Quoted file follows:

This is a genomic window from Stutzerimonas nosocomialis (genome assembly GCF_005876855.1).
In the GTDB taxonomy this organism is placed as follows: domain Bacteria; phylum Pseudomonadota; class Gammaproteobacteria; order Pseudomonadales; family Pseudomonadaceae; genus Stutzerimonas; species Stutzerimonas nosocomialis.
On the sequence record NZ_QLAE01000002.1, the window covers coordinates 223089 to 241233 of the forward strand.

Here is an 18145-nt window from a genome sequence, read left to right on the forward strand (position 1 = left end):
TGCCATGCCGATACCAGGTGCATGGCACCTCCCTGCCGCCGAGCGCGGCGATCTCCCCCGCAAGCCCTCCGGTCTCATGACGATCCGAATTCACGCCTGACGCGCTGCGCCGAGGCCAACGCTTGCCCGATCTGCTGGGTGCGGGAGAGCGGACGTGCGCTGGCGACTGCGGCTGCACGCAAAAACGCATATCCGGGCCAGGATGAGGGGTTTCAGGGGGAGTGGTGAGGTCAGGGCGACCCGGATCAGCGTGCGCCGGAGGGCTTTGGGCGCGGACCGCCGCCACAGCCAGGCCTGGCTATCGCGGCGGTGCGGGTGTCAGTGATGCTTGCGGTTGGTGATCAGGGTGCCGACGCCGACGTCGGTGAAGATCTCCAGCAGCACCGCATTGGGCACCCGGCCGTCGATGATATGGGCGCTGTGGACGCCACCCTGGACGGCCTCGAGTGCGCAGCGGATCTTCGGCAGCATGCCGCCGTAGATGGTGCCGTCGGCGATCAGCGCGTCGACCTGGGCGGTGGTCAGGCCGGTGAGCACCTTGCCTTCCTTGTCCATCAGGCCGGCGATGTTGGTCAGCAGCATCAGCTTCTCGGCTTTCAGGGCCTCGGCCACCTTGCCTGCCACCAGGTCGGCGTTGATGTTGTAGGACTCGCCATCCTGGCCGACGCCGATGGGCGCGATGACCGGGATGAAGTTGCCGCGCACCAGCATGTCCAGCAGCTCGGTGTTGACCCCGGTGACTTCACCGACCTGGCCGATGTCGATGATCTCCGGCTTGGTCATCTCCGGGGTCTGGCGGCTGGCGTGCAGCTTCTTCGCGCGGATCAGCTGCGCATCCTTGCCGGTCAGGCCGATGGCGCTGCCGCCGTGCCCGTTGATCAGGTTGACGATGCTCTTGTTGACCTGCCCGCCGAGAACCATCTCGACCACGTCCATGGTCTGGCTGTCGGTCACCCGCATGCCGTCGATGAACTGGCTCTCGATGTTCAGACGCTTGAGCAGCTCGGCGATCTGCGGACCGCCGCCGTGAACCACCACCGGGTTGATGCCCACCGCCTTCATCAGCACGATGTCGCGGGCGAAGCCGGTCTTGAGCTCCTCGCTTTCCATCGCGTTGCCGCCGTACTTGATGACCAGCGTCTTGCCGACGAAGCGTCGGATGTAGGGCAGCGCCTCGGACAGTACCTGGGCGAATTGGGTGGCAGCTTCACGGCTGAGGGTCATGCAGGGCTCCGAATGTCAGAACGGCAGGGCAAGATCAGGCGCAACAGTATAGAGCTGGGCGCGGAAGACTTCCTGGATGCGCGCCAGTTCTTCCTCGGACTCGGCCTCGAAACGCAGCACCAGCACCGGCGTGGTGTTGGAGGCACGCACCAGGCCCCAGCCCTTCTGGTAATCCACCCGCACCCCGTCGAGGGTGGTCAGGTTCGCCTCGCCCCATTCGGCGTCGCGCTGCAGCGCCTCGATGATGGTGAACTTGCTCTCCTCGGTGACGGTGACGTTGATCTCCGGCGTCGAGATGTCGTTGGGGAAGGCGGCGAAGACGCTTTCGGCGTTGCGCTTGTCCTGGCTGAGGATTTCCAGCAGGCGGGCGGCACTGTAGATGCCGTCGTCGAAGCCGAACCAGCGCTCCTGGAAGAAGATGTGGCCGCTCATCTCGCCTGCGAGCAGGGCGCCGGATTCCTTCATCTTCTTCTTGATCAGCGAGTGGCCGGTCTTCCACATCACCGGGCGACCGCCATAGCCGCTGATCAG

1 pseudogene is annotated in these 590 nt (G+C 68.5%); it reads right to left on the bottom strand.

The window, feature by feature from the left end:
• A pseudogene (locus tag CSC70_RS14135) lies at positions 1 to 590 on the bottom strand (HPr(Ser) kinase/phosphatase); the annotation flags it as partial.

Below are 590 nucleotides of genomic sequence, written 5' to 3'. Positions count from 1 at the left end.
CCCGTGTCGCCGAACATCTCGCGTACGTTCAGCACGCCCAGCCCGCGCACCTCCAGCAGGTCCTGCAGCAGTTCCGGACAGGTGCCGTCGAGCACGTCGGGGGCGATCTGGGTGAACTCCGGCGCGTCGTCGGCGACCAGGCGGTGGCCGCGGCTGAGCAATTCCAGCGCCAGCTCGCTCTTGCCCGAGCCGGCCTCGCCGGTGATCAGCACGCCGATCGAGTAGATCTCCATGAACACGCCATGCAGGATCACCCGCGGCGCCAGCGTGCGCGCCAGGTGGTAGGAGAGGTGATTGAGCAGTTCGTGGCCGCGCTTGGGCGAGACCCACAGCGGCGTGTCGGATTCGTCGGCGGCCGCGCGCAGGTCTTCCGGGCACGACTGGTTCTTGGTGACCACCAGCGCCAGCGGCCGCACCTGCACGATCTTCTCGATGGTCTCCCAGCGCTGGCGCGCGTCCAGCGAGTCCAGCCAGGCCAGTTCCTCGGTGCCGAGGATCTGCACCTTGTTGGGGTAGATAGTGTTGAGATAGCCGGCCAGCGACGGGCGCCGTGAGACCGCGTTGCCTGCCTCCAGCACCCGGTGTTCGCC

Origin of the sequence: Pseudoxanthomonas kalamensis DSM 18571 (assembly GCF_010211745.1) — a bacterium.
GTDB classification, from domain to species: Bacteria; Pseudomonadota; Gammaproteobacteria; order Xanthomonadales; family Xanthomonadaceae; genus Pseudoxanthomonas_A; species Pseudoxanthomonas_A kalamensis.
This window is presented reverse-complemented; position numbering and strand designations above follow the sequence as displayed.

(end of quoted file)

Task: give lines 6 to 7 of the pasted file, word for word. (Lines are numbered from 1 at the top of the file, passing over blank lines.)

1 pseudogene is annotated in these 590 nt (G+C 68.5%); it reads right to left on the bottom strand.

The window, feature by feature from the left end: